Spansion CEO John Kispert mapped out an individualized product strategy for the semiconductor memory vendor at today’s Globalpress Electronics Summit being held this week in Santa Cruz, California. Kispert first pointed out that Spansion currently has approximately 8000 customers who have designed Spansion semiconductor memory into more than 100,000 end products in a very wide cross section of the electronics business. “Each customer gives us a little glimpse of the next two to three years in the electronics industry,” he said. Together, those glimpses have gelled into a strategy that’s clearly intended to keep Spansion apart from the semiconductor vendors competing for the commodity semiconductor memory business.
Kispert’s presentation focused on the growing importance of a product’s user interface. Over the last few decades, there has been quite an evolution in user interfaces and Kispert mentioned two. The first example is the mobile telephone handset. In the 1990s, the user interface was little more than a keypad and a 1-line LED display or a simple monochrome LCD. Eventually, the single-line displays gave way to more complex, full-color, graphical LCDs but the keypad remained the primary user input device until Apple upset the—er—apple cart with the iPhone. Suddenly, every phone needed a large, graphical LCD with a touch-screen interface.
The second example was video games. In the 1970s, said Kispert, we had Atari Pong. The user interface consisted of two single-turn potentiometers and a black-and-white CRT with blocky graphics. Thirty years later came the Microsoft Kinect and the Nintendo Wii, with user interfaces based on gesture recognition and full-body movement.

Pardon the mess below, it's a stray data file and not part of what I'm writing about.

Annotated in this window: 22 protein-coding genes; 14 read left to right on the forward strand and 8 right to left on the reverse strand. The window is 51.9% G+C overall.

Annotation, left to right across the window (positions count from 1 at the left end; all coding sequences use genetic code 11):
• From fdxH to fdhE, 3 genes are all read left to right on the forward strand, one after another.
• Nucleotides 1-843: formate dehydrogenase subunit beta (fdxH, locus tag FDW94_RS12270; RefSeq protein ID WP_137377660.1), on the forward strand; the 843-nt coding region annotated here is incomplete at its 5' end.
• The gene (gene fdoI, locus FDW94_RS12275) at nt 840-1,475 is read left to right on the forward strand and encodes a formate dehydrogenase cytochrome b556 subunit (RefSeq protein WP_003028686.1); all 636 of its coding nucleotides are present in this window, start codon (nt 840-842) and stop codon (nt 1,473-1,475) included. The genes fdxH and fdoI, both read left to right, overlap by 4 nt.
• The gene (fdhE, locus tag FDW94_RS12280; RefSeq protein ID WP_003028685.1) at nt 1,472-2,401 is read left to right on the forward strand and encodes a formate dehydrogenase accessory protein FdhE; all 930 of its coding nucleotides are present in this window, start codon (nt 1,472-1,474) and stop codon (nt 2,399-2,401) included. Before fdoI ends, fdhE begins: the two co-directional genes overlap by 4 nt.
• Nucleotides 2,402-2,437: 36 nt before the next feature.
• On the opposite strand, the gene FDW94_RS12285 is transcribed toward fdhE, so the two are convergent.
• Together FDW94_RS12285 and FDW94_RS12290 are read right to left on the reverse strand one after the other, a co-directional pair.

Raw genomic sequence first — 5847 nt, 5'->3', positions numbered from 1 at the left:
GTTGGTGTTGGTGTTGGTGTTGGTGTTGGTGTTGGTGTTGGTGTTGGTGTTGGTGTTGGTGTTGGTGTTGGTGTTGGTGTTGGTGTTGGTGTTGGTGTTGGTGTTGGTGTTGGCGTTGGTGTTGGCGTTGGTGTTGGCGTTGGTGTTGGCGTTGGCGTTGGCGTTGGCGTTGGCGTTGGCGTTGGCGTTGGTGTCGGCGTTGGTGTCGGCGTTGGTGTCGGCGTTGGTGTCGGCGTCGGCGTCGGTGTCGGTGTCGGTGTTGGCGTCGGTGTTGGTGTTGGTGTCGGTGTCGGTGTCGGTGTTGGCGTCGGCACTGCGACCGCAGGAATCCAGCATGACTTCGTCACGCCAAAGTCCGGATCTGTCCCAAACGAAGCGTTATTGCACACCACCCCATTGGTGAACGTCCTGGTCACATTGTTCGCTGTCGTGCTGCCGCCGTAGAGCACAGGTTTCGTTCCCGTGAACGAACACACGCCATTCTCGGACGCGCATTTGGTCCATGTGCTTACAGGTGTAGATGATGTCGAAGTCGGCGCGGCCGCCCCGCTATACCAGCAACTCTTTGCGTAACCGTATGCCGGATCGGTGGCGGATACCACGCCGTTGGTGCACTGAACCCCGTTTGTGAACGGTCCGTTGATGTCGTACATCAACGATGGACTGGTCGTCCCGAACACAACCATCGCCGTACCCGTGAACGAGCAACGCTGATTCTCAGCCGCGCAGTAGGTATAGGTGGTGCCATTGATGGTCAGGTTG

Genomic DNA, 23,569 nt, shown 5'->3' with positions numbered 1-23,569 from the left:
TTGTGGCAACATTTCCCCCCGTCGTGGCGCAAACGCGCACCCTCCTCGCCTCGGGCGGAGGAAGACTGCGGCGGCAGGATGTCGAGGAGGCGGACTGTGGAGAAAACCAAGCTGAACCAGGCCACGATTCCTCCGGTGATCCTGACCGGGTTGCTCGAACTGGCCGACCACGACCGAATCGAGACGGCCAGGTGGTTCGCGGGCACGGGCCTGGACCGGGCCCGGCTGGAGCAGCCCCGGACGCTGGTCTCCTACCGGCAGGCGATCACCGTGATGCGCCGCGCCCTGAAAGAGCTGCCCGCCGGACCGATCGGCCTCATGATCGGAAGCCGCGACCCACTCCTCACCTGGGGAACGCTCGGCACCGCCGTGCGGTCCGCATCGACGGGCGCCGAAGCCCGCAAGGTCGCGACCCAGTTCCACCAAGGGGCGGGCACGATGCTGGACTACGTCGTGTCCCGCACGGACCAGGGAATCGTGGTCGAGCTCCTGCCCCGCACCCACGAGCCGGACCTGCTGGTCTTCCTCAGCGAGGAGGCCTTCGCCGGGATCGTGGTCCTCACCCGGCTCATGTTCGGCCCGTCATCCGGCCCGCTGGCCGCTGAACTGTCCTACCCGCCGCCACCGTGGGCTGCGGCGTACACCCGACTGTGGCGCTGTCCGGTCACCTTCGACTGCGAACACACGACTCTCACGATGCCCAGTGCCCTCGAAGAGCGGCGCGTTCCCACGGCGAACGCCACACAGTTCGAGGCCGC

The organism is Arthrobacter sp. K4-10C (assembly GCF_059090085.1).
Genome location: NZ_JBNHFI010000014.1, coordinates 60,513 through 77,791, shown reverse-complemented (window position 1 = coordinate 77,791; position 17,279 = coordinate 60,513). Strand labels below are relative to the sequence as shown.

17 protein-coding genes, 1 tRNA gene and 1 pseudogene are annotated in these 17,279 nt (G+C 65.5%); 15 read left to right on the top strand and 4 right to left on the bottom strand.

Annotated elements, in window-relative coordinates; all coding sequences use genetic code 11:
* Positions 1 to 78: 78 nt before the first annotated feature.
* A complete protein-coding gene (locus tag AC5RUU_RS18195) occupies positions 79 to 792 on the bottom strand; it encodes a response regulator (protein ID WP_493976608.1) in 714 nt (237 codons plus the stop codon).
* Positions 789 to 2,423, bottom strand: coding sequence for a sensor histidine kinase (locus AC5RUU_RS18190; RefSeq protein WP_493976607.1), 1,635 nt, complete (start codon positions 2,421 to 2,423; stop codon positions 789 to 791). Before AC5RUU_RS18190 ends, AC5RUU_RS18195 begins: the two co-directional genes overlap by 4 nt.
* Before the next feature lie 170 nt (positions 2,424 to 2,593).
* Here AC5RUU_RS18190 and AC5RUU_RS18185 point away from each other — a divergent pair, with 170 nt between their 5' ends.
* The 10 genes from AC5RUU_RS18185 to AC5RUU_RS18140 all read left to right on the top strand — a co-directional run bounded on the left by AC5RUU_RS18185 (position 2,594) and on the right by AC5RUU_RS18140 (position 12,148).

In both cases, the memory capacity and bandwidth requirements have climbed with the increasing complexity of the user interface. Kispert predicted that trend would continue, with the next step being far more capable voice recognition. “Spansion is spending a lot of high-end talent on developing support” for speech-based user interfaces, he said. That’s in contrast to other semiconductor memory vendors who are ramping development of more advanced, high-density NAND Flash technologies for commodity markets—the SSD market in particular.
Voice recognition requires dedicated local hardware (processor and memory) to deliver a speech-based user interface that’s sufficiently accurate and that responds quickly claimed Kispert. It’s a technology problem that will take about three years to solve, he predicted, and then he stated that Spansion was working with Nuance as a partner on advanced speech-recognition technology.
Where might this technology be used? Kispert gave one example, a venue already experimenting with speech recognition: the automotive segment. Cars are becoming smart computers on wheels and voice recognition, as well as facial and gesture recognition, seem destined to replace many manual controls currently found in cars. It’s much safer to use a gesture to adjust radio volume than to reach over and grope for a volume-control knob on the dashboard said Kispert.
Gesture and face recognition may well find their ways into other products where no such recognition is currently used, he added. For example a television might use facial recognition to recognize a user who only looks at three channels (Dad) as opposed to teenage users who frequently view as many as 45 channels. Why offer up unused channels if you can recognize the person using the TV right now? Why not simplify the choices when possible?
This future as described by Kispert contained a surprise at the end. In three to five years, Spansion plans to be adding controllers and software to its memory technology to create complete semiconductor solutions to the problems associated with interfacing to users. Many academics have predicted the advent of smart memory. Now the CEO of Spansion has indicated that he too sees a future there and he’s taking Spansion towards that goal.